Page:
YANGON • A Malaysian ship, carrying aid for thousands of Rohingya Muslims who have fled a bloody army crackdown, arrived in Yangon yesterday, where it was met by nationalist protesters.
Health workers and activists went on board the Nautical Aliya as it docked at Thilawa port, near Myanmar's commercial capital, carrying food, medical aid and clothing.
The country's social welfare minister was among a delegation meeting the ship, which has been at the centre of a rare diplomatic spat between Myanmar and fellow Asean member Malaysia.
Outside the docking area, dozens of Buddhist monks and demonstrators waited, waving national flags and signs reading: "No Rohingya."
"We want to let them know we have no Rohingya here," said a Buddhist monk named Thuseitta, from the Yangon chapter of the Patriotic Myanmar Monks Union.
Myanmar denies citizenship to the million-strong Rohingya, despite many of them living on its soil for generations. Buddhist nationalist groups are especially strong in their vitriol, portraying them as illegal immigrants from Bangladesh.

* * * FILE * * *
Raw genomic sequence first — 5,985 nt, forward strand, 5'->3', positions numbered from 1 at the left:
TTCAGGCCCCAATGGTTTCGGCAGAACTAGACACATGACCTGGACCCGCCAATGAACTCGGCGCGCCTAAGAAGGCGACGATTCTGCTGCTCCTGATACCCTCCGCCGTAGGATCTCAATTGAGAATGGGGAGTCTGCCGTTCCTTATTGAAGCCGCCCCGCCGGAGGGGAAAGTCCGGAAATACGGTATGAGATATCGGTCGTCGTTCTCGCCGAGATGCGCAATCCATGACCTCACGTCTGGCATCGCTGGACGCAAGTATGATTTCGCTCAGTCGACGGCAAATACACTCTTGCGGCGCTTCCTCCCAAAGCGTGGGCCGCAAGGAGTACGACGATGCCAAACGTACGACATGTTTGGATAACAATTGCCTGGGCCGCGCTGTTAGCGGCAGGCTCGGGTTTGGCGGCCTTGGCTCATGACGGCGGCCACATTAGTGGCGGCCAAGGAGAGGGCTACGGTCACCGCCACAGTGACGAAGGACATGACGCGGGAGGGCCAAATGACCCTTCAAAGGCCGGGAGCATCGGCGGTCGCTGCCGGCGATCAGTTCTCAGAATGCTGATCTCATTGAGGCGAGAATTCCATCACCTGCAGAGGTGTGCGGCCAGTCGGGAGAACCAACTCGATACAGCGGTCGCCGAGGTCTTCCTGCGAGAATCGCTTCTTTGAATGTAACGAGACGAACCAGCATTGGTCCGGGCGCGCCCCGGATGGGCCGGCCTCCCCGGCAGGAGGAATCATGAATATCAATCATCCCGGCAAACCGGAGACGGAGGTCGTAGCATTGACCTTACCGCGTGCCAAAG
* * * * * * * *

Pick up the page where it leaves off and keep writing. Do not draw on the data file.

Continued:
The Nautical Aliya set off from Malaysia last week carrying 2,200 tonnes of rice, medical aid and clothing, along with hundreds of health workers and activists. Part of the aid will be unloaded in Yangon and transported overland to the north of Rakhine state, the site of the military crackdown. The rest will be taken to Teknaf port in southern Bangladesh, where almost 70,000 Rohingya have fled since October to escape the violence.
Myanmar initially refused to allow the ship into its waters. The government has also demanded that the aid be distributed to both Rohingya and Buddhist ethnic Rakhine people.